Seriously, Pedro knows what's good in this world.

Seriously, Pedro knows what’s good in this world.

Check out the guy to the left over there. He’s in a good mood, he’s concentrating, it’s sunny and there may or may not be a palm tree visible behind him. It could also be a light tower. It’s hard to tell.

And why shouldn’t he be in a good mood? It’s practically baseball season. At this point in the career of the player in question (it’s Pedro Martinez, for the record), he had just won the World Series, he was zooming in on his first season as a New York Met, and the horrifying reality of all that would entail hadn’t quite sunk in yet, so for now, life was still pretty great.

Likewise, baseball fans are at their most optimistic in March. The winter is finally behind them, and the thought of sunny skies and green fields and afternoons sitting in the bleachers with a beer and watching nine innings are so close as to be taunting. Everyone, even the most ardent fans of perennial cellar-dwellers can envision wreaking havoc against all odds in June and July, trading for Ervin Santana and making a run in October.

And by all accounts, that should be me at the moment. I enjoy the seasons and I deal with the brunt of the worst of seasons and look forward to the transitions, making mental notes of when the snow line starts to recede in the winter and counting the days where the temperature dips below 80 in the summer. Right now we’re in the winter side of things, and this part of the calendar is usually where 50-degree highs become the norm, I start watching Red Sox games on my lunch breaks and scribbling out theoretical 25-man rosters on the T.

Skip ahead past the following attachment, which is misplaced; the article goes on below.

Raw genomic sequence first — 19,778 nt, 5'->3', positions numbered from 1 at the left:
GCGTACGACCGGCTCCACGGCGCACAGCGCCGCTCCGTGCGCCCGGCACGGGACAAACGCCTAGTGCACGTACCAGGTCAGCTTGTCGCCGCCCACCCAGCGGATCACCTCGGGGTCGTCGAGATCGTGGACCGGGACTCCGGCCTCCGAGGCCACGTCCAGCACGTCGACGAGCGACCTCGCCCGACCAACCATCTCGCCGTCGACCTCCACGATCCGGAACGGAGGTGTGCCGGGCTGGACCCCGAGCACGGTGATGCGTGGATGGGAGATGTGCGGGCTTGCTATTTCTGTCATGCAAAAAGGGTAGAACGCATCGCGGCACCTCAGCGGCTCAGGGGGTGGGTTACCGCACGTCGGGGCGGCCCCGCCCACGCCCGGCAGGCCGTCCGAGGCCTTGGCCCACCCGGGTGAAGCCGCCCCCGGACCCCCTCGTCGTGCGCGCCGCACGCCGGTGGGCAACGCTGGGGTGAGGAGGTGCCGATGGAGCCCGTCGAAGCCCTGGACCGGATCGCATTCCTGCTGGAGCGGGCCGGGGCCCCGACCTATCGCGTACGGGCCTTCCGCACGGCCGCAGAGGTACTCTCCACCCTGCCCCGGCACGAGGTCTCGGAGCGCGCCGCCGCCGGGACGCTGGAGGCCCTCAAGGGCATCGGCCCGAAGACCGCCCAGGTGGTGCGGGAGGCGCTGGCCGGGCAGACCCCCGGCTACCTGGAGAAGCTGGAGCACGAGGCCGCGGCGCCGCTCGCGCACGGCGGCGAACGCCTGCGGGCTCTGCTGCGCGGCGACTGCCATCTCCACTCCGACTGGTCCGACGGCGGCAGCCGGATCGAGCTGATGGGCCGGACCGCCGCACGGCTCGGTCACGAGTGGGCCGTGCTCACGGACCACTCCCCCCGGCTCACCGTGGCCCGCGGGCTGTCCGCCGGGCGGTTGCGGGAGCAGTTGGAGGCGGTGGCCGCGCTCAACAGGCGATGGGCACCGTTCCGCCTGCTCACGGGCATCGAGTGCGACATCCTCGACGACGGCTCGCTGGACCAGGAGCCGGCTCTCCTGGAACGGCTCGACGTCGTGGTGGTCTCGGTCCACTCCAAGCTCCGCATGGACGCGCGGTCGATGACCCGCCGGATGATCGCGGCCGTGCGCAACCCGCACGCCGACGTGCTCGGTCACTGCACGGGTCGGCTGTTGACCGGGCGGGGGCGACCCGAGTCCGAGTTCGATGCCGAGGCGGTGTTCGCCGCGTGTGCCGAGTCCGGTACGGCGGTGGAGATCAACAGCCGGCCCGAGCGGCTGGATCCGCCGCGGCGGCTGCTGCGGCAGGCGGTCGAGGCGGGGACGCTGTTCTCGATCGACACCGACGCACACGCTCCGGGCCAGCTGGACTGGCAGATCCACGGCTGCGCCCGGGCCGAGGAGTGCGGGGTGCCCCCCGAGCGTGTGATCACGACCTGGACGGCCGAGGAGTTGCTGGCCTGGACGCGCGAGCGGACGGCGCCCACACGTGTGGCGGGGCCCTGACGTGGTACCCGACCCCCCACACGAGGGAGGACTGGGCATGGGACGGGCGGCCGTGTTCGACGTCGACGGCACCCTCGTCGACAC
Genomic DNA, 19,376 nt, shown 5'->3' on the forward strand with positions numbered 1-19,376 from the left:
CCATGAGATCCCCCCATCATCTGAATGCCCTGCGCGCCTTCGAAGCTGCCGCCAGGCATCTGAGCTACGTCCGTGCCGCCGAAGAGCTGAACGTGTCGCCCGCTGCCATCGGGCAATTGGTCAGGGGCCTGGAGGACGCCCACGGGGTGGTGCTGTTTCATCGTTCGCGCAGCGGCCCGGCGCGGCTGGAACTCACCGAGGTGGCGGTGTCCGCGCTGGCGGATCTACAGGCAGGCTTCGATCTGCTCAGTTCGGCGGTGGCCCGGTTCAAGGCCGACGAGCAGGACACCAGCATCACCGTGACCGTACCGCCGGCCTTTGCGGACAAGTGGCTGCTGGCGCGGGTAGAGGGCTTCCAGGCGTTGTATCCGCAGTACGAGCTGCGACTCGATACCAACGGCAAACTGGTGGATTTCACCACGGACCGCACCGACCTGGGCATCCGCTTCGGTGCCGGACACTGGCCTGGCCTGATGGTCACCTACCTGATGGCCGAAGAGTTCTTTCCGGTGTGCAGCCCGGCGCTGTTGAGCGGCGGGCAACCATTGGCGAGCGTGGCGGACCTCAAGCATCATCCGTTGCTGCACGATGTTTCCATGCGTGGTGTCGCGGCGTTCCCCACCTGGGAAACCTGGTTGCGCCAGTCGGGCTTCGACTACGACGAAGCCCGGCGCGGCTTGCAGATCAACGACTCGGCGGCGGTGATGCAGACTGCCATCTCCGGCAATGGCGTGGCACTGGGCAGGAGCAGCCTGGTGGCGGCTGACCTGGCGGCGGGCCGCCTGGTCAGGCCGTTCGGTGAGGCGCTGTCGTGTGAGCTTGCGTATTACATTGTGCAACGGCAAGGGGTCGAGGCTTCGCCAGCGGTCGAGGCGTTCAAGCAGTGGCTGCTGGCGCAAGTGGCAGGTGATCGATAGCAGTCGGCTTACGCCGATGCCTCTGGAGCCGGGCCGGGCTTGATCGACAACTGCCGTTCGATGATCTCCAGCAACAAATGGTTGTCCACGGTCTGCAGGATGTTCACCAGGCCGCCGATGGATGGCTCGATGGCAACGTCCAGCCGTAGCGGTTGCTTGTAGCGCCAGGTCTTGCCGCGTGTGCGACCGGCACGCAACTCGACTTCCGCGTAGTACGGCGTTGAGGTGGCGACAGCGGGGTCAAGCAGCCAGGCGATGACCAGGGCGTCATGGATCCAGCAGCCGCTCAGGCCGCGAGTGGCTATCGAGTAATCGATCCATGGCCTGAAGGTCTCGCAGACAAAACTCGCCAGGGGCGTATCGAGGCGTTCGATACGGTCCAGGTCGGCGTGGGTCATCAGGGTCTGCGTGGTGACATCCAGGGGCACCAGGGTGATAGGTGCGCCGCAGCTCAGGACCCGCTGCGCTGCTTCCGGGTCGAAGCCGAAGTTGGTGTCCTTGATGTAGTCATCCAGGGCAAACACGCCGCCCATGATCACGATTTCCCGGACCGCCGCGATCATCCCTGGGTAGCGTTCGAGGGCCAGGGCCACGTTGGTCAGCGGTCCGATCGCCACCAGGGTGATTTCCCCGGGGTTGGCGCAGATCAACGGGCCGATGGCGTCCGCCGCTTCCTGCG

Except that hasn’t happened. This morning I pulled on long john bottoms and a shirt under my pants and a sweater to go along with thick socks and boots as I went into work for roughly the 150th time since this winter began. As someone who has gladly traded in heat for cold as a living reality, this winter has been relentless. As I write this, it’s 16 degrees in Boston. This isn’t a problem in January, but by mid-March I start to get cranky.

Which is lousy and useless. I should be reveling in Xander Bogaerts playing shortstop every day and Grady Sizemore’s surprisingly non-disastrous play in center field. Johan Santana is working on a comeback in Baltimore and all of the Braves are somewhere in a hospital waiting room and …

And I’m whining now. That’s productive.

I grew up in New England, and except for a three-year hiatus in Arizona, I’ve been here the entire time and I can deal with winter, usually. I even enjoy it. I like flannel shirts and sweaters and wool hats and all the other ephemera that accompanies frigid air. This season has been the most relentless stretch of depressing cold I can remember. But it’s not just here; it snowed in Atlanta three times. Alabama was crippled by freezing temperatures at one point. The polar vortex basically consumed the entire midwest for two months. I’d like to imagine I’m not entirely in this alone and that we’re all miserable and wondering when baseball starts.

The answer is: two weeks. In two weeks, the Red Sox will be in Camden Yards to open the season against the Baltimore Orioles. The Cubs will be in Pittsburgh to take on the Pirates, while the Twins will open in Chicago against the White Sox, and so on. And in two weeks, maybe, temperatures will have returned to something north of arctic, and we’ll be mentally prepared for the glorious reality of spring and sun and baseball.

In the meantime, I’m wearing two pairs of socks and typing while a space heater sucks up electricity behind me. But Pedro’s still smiling. He knows what’s coming. Kind of.

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